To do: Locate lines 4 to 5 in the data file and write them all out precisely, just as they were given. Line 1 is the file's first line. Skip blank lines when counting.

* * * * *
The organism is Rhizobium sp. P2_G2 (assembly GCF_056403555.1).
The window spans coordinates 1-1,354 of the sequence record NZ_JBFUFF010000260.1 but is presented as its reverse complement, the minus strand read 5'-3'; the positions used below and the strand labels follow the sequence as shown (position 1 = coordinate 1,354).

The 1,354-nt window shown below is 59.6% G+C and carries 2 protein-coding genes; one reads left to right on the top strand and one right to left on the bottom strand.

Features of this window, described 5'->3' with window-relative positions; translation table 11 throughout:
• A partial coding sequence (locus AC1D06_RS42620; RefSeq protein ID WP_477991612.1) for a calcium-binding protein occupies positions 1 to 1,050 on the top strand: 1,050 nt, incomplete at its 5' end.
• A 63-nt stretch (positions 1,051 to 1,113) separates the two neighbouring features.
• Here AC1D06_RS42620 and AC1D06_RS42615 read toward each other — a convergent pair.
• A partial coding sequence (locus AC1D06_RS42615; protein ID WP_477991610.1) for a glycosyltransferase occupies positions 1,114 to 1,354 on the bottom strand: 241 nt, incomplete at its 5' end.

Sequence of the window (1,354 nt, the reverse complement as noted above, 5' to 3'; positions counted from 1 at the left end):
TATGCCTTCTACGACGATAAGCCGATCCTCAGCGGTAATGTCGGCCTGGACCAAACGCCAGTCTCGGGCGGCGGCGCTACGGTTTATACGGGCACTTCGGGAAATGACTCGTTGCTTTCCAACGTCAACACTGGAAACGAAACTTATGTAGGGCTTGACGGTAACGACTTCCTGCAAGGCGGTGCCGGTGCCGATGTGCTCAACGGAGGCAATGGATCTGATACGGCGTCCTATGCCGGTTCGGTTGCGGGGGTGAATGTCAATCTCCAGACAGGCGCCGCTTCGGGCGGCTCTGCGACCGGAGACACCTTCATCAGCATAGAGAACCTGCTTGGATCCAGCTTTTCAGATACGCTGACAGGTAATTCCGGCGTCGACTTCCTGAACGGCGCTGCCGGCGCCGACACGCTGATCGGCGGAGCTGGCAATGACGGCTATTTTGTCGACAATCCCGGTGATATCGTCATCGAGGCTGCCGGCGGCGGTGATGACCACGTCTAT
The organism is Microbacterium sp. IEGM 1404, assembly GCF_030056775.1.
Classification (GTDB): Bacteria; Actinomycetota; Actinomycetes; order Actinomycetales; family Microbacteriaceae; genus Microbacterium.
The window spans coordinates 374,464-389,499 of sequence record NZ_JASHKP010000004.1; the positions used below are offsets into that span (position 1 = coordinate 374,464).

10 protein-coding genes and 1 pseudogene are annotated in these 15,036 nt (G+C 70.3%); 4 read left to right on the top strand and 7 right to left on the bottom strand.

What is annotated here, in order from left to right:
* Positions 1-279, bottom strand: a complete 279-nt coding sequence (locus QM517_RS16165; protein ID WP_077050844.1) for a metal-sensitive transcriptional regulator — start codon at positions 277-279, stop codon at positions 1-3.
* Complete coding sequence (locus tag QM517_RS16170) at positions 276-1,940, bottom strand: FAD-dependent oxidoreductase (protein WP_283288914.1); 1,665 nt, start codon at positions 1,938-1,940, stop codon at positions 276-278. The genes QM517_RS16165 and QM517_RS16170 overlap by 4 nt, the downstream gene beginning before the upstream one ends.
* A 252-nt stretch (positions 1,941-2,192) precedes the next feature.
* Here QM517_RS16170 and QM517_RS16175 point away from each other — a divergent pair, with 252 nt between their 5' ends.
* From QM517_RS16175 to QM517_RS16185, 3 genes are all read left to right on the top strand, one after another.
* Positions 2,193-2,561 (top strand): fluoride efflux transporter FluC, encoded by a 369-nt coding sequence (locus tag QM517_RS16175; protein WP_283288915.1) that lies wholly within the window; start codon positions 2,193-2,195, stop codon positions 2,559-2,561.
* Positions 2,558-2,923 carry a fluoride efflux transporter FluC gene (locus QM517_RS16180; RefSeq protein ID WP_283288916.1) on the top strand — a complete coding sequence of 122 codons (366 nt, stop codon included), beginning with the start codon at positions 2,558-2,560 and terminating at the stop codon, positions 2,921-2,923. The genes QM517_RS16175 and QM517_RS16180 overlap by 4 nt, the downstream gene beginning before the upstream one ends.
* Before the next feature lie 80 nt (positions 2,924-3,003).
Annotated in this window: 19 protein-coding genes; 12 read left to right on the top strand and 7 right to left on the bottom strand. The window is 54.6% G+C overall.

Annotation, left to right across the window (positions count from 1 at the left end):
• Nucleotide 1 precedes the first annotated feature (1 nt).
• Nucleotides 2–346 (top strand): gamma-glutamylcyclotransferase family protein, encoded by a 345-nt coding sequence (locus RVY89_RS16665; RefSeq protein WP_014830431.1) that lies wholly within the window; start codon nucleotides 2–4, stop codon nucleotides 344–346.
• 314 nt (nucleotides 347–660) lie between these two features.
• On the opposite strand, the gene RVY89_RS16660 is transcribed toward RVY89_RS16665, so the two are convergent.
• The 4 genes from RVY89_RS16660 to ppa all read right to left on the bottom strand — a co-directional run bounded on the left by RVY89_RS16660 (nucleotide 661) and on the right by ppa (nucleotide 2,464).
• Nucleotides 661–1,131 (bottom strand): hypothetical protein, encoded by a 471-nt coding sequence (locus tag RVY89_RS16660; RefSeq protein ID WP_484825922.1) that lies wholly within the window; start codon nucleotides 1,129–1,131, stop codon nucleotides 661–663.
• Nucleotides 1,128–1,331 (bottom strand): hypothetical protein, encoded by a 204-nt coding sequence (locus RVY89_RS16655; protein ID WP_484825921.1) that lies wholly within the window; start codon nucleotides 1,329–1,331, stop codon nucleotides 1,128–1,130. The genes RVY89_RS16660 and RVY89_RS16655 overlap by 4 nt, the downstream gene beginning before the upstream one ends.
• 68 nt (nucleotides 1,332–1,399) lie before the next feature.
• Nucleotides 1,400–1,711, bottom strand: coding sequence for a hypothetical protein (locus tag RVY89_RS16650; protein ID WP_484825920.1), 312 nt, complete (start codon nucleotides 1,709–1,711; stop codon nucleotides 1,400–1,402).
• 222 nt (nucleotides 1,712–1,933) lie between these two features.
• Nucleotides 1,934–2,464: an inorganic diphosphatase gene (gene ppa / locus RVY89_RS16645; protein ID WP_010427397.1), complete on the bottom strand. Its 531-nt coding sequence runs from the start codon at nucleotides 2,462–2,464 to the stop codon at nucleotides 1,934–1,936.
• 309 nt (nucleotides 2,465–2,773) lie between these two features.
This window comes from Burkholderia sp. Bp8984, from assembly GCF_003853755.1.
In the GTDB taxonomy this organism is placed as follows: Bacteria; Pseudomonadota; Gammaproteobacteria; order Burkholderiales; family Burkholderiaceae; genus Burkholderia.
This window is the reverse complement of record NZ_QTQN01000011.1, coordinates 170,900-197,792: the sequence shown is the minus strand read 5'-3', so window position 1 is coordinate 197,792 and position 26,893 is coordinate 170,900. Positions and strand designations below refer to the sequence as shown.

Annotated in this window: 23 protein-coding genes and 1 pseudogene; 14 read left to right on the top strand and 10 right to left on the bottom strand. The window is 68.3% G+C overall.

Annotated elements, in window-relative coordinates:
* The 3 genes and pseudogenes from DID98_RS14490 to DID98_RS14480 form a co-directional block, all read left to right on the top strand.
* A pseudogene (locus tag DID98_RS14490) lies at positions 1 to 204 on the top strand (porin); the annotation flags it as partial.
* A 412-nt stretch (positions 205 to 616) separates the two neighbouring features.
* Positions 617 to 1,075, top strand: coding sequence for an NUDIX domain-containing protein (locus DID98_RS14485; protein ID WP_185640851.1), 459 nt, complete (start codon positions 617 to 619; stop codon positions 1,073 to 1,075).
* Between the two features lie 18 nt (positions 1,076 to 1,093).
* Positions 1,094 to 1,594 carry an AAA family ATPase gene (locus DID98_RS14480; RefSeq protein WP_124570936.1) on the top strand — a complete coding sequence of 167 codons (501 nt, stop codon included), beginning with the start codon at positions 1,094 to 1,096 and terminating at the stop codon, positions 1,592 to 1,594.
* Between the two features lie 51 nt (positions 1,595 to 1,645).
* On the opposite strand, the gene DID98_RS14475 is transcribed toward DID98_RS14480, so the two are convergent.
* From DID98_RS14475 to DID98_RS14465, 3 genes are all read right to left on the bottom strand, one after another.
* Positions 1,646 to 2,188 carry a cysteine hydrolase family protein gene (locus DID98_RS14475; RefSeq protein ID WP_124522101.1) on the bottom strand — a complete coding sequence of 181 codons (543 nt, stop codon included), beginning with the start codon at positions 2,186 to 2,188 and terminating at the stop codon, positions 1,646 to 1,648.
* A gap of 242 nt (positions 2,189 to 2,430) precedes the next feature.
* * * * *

Features of this window, described 5'->3' with window-relative positions; translation table 11 throughout:
• A partial coding sequence (locus AC1D06_RS42620; RefSeq protein ID WP_477991612.1) for a calcium-binding protein occupies positions 1 to 1,050 on the top strand: 1,050 nt, incomplete at its 5' end.